What’s a Living Will?
You might be familiar with what a will is. But, what’s a living will? Do you know the difference? Life can be full of unexpected events and preparing for them now can help make difficult times a little less stressful for you and your family. Creating a living will can help provide some clarity about your health care wishes should you suddenly become terminally ill or permanently unconscious, according to the National Institutes of Health (NIH).
A living will is a form of an advance directive that can help your physicians, family and friends understand your health care wishes if you’re unable to speak for yourself, says the NIH. The items commonly covered by a living will, according to the NIH, may touch on whether you wish to accept or reject medical care. This can range from whether you approve the use of breathing machines to if you would like to become an organ or tissue donor.
Though thinking about and preparing for end-of-life care decisions may be challenging, the National Cancer Institute (NCI) suggests it may be best to create a living will while you’re still healthy, if possible. Accidents or unexpected illness may strike suddenly, leaving even previously healthy loved ones unable to communicate their wishes. Involving your family, friends and physicians in your decisions is important, too, as it helps make them aware of your wishes and the existence of your living will should it eventually be needed.
A living will generally covers a variety of health care-related wishes, but according to FamilyDoctor.org, it typically doesn’t enable you to directly appoint another person to help make health care decisions for you if you become unable to do so. That is usually covered under a separate advance directive called a durable power of attorney.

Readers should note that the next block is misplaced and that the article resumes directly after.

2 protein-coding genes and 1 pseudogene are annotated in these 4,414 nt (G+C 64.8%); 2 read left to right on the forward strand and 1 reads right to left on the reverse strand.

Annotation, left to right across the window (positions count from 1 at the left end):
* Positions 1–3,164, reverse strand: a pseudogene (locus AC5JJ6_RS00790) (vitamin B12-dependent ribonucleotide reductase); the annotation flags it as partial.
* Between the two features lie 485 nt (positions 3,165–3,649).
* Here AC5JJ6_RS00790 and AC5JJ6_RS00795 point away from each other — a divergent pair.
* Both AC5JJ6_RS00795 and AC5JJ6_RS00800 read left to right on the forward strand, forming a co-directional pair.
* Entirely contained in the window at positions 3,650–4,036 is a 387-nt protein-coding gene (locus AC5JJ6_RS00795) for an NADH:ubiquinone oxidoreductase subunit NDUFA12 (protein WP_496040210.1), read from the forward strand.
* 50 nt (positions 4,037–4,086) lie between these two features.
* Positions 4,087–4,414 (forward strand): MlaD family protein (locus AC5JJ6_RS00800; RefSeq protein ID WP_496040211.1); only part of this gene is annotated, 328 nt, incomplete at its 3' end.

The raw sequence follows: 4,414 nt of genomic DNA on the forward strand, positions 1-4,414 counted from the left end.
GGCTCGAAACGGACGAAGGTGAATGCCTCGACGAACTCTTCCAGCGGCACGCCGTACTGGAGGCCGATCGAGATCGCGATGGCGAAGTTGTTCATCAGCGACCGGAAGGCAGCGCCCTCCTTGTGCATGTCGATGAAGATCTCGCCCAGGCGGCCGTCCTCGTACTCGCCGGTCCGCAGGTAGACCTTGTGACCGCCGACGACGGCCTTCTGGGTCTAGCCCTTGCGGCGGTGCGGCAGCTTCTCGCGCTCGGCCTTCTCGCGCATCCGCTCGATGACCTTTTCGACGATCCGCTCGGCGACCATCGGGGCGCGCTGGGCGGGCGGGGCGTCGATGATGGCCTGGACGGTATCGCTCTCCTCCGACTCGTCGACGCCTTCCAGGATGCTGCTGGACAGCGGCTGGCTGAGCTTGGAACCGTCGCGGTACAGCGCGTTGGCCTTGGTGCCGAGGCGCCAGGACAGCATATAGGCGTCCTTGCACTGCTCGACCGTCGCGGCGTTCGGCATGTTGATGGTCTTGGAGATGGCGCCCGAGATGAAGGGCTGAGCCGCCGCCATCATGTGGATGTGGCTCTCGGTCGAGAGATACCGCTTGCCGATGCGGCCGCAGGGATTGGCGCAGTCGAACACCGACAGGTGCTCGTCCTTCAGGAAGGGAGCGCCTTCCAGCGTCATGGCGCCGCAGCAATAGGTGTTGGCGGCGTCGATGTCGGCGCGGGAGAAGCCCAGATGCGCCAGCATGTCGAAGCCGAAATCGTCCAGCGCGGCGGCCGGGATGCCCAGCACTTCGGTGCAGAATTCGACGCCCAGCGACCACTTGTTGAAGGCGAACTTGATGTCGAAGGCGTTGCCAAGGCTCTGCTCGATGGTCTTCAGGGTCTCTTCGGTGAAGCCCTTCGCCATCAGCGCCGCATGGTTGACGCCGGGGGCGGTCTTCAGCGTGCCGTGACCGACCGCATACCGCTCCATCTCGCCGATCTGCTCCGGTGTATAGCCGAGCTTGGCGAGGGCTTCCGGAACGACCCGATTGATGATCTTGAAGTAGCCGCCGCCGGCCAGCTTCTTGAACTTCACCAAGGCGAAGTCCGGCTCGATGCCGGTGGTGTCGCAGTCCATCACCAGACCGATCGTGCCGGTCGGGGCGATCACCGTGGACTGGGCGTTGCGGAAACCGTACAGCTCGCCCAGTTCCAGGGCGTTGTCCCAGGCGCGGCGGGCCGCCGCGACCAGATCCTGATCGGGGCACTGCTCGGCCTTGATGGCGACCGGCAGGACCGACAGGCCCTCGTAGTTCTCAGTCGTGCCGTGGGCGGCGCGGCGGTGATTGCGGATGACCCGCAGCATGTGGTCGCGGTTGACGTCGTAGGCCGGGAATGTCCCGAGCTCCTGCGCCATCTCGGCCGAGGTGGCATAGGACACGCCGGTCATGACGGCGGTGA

Laws regarding living wills and other advance directives vary by state, but the National Palliative Care and Hospice Organization (NPCHO) allows you to download state-specific living will forms and instructions. These forms can only be completed by individuals who are 18 years or older and, in most cases, also require a minimum of two witnesses, says the NPCHO. Although a lawyer isn’t needed to complete a living will, they may be helpful if you have any questions about the document and its legal implications. You may also create a living will yourself with either a form provided by your doctor or by using legal software or online tools, says FamilyDoctor.org.
Once you’ve completed a living will, the NCI suggests you store it in a safe location where it may be readily accessed by a trusted family member or friend. You should also provide an additional copy to your doctor or health care team, if possible. Finally, consider keeping a card in your wallet that describes the existence of your living will or other advance directives and describes their location.
When it comes to the future of your health, this sort of preparation can help ensure your wishes are known and followed should you no longer able to speak for yourself.